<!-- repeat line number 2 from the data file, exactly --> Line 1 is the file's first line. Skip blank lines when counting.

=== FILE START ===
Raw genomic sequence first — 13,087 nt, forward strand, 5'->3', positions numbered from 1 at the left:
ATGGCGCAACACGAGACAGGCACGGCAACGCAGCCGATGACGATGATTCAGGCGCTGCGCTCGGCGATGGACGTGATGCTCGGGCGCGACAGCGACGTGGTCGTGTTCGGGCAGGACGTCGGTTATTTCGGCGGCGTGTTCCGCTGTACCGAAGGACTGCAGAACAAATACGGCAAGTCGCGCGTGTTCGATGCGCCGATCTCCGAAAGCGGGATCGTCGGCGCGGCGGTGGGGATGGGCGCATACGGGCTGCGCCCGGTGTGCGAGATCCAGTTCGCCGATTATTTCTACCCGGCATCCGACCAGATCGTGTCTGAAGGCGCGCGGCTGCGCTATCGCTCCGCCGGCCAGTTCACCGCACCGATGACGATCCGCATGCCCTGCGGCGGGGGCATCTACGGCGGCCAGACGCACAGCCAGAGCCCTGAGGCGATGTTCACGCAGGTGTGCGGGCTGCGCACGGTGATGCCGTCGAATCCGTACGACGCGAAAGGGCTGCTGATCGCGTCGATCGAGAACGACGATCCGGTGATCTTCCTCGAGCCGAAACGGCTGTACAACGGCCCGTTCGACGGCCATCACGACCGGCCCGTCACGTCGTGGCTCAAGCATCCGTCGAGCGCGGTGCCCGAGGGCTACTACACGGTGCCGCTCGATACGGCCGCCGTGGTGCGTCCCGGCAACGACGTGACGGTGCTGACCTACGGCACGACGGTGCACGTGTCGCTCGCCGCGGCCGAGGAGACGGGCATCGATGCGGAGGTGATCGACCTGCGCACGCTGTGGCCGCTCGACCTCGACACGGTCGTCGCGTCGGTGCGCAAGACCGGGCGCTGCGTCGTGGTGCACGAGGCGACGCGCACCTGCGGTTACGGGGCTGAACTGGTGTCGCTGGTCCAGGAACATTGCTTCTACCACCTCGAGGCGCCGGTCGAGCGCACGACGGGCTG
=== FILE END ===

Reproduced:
ATGGCGCAACACGAGACAGGCACGGCAACGCAGCCGATGACGATGATTCAGGCGCTGCGCTCGGCGATGGACGTGATGCTCGGGCGCGACAGCGACGTGGTCGTGTTCGGGCAGGACGTCGGTTATTTCGGCGGCGTGTTCCGCTGTACCGAAGGACTGCAGAACAAATACGGCAAGTCGCGCGTGTTCGATGCGCCGATCTCCGAAAGCGGGATCGTCGGCGCGGCGGTGGGGATGGGCGCATACGGGCTGCGCCCGGTGTGCGAGATCCAGTTCGCCGATTATTTCTACCCGGCATCCGACCAGATCGTGTCTGAAGGCGCGCGGCTGCGCTATCGCTCCGCCGGCCAGTTCACCGCACCGATGACGATCCGCATGCCCTGCGGCGGGGGCATCTACGGCGGCCAGACGCACAGCCAGAGCCCTGAGGCGATGTTCACGCAGGTGTGCGGGCTGCGCACGGTGATGCCGTCGAATCCGTACGACGCGAAAGGGCTGCTGATCGCGTCGATCGAGAACGACGATCCGGTGATCTTCCTCGAGCCGAAACGGCTGTACAACGGCCCGTTCGACGGCCATCACGACCGGCCCGTCACGTCGTGGCTCAAGCATCCGTCGAGCGCGGTGCCCGAGGGCTACTACACGGTGCCGCTCGATACGGCCGCCGTGGTGCGTCCCGGCAACGACGTGACGGTGCTGACCTACGGCACGACGGTGCACGTGTCGCTCGCCGCGGCCGAGGAGACGGGCATCGATGCGGAGGTGATCGACCTGCGCACGCTGTGGCCGCTCGACCTCGACACGGTCGTCGCGTCGGTGCGCAAGACCGGGCGCTGCGTCGTGGTGCACGAGGCGACGCGCACCTGCGGTTACGGGGCTGAACTGGTGTCGCTGGTCCAGGAACATTGCTTCTACCACCTCGAGGCGCCGGTCGAGCGCACGACGGGCTG